Alexander Langsdorf Jr. (May 30, 1912 - May 24, 1996) was an American physicist on the team that developed the atomic bomb and several devices related to nuclear physics. He was a vocal opponent of the use and proliferation of nuclear weapons.
Langsdorf was born in St. Louis, Missouri. He earned an undergraduate degree from Washington University in St. Louis in 1932 and a doctorate in physics from Massachusetts Institute of Technology in 1937. In this time he developed a continuously sensitive cloud chamber. After a research fellowship at the University of California at Berkeley, he became a physics instructor at Washington University in St. Louis from 1939 to 1942.
Prior to World War II, Langsdorf co-developed a cyclotron for splitting atomic particles at Washington University in St. Louis . It was designed for use in medical research. During World War II, he worked with Enrico Fermi at the University of Chicago on the Manhattan Project. Langsdorf was one of the designers of the first two nuclear reactors after Fermi completed the first sustained nuclear chain reaction in 1942. Langsdorf was able to produce a tiny usable sample of plutonium using his device. That sample was then used in the Trinity nuclear test on July 16, 1945. Langsdorf urged President Harry S Truman not to use the bomb against the Japanese, but a plutonium-based bomb was dropped on Nagasaki soon after.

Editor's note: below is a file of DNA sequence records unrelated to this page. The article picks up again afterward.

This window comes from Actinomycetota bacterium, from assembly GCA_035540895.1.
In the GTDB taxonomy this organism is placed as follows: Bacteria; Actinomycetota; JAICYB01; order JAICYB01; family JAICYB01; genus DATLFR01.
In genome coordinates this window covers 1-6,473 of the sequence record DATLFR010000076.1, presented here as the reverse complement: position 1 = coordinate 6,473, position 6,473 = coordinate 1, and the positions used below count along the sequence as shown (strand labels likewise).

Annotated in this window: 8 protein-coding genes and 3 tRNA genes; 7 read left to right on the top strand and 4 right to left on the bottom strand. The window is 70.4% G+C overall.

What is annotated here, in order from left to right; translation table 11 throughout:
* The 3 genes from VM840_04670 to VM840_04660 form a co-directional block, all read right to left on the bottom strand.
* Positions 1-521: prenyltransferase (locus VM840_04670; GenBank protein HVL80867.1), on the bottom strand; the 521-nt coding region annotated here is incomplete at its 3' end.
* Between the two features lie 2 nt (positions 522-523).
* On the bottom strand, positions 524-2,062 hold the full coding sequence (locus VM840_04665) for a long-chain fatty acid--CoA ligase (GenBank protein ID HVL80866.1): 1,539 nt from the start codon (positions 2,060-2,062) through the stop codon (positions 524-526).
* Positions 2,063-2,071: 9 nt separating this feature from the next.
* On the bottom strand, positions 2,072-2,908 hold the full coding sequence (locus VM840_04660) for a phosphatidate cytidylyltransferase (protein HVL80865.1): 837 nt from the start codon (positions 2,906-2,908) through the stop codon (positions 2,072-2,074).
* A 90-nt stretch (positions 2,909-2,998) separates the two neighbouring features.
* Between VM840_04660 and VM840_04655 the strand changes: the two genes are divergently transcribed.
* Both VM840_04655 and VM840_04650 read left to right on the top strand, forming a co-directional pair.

He continued to urge against expansion of nuclear weapons. He helped found Bulletin of the Atomic Scientists, and his wife Martyl Langsdorf designed the 1947 cover of the publication which debuted the Doomsday Clock. Langsdorf also invented the diffusion cloud chamber and the reactor oscillator.